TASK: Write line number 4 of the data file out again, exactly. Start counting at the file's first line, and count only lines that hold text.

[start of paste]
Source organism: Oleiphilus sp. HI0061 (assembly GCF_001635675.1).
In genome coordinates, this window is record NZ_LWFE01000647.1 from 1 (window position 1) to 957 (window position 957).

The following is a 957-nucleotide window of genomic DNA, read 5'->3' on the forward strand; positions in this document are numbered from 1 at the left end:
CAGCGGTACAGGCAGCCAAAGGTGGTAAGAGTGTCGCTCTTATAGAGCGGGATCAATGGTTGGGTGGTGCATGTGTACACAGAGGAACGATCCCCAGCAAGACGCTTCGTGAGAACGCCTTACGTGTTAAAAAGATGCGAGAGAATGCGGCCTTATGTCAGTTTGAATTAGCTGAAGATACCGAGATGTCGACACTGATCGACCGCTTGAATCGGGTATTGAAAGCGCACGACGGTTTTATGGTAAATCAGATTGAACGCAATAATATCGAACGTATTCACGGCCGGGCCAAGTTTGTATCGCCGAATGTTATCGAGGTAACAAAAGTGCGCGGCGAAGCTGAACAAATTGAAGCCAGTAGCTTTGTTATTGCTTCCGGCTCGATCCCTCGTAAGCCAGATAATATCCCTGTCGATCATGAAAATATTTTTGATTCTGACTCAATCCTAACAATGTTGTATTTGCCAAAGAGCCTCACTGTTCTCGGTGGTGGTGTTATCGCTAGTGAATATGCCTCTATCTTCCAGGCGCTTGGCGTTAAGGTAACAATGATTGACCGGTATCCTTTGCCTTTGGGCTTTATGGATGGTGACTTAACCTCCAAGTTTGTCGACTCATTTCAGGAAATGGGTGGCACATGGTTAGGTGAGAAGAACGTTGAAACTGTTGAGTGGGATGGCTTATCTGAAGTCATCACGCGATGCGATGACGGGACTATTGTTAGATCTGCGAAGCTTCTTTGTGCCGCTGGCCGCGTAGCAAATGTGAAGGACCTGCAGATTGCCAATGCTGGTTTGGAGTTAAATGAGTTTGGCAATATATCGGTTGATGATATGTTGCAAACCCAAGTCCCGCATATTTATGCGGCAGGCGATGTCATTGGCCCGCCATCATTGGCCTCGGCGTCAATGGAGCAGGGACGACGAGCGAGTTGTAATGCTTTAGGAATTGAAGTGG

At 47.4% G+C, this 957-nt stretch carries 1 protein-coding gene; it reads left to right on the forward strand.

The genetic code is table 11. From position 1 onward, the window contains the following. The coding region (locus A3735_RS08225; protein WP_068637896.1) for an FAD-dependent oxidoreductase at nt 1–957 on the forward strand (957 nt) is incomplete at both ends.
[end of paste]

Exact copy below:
CAGCGGTACAGGCAGCCAAAGGTGGTAAGAGTGTCGCTCTTATAGAGCGGGATCAATGGTTGGGTGGTGCATGTGTACACAGAGGAACGATCCCCAGCAAGACGCTTCGTGAGAACGCCTTACGTGTTAAAAAGATGCGAGAGAATGCGGCCTTATGTCAGTTTGAATTAGCTGAAGATACCGAGATGTCGACACTGATCGACCGCTTGAATCGGGTATTGAAAGCGCACGACGGTTTTATGGTAAATCAGATTGAACGCAATAATATCGAACGTATTCACGGCCGGGCCAAGTTTGTATCGCCGAATGTTATCGAGGTAACAAAAGTGCGCGGCGAAGCTGAACAAATTGAAGCCAGTAGCTTTGTTATTGCTTCCGGCTCGATCCCTCGTAAGCCAGATAATATCCCTGTCGATCATGAAAATATTTTTGATTCTGACTCAATCCTAACAATGTTGTATTTGCCAAAGAGCCTCACTGTTCTCGGTGGTGGTGTTATCGCTAGTGAATATGCCTCTATCTTCCAGGCGCTTGGCGTTAAGGTAACAATGATTGACCGGTATCCTTTGCCTTTGGGCTTTATGGATGGTGACTTAACCTCCAAGTTTGTCGACTCATTTCAGGAAATGGGTGGCACATGGTTAGGTGAGAAGAACGTTGAAACTGTTGAGTGGGATGGCTTATCTGAAGTCATCACGCGATGCGATGACGGGACTATTGTTAGATCTGCGAAGCTTCTTTGTGCCGCTGGCCGCGTAGCAAATGTGAAGGACCTGCAGATTGCCAATGCTGGTTTGGAGTTAAATGAGTTTGGCAATATATCGGTTGATGATATGTTGCAAACCCAAGTCCCGCATATTTATGCGGCAGGCGATGTCATTGGCCCGCCATCATTGGCCTCGGCGTCAATGGAGCAGGGACGACGAGCGAGTTGTAATGCTTTAGGAATTGAAGTGG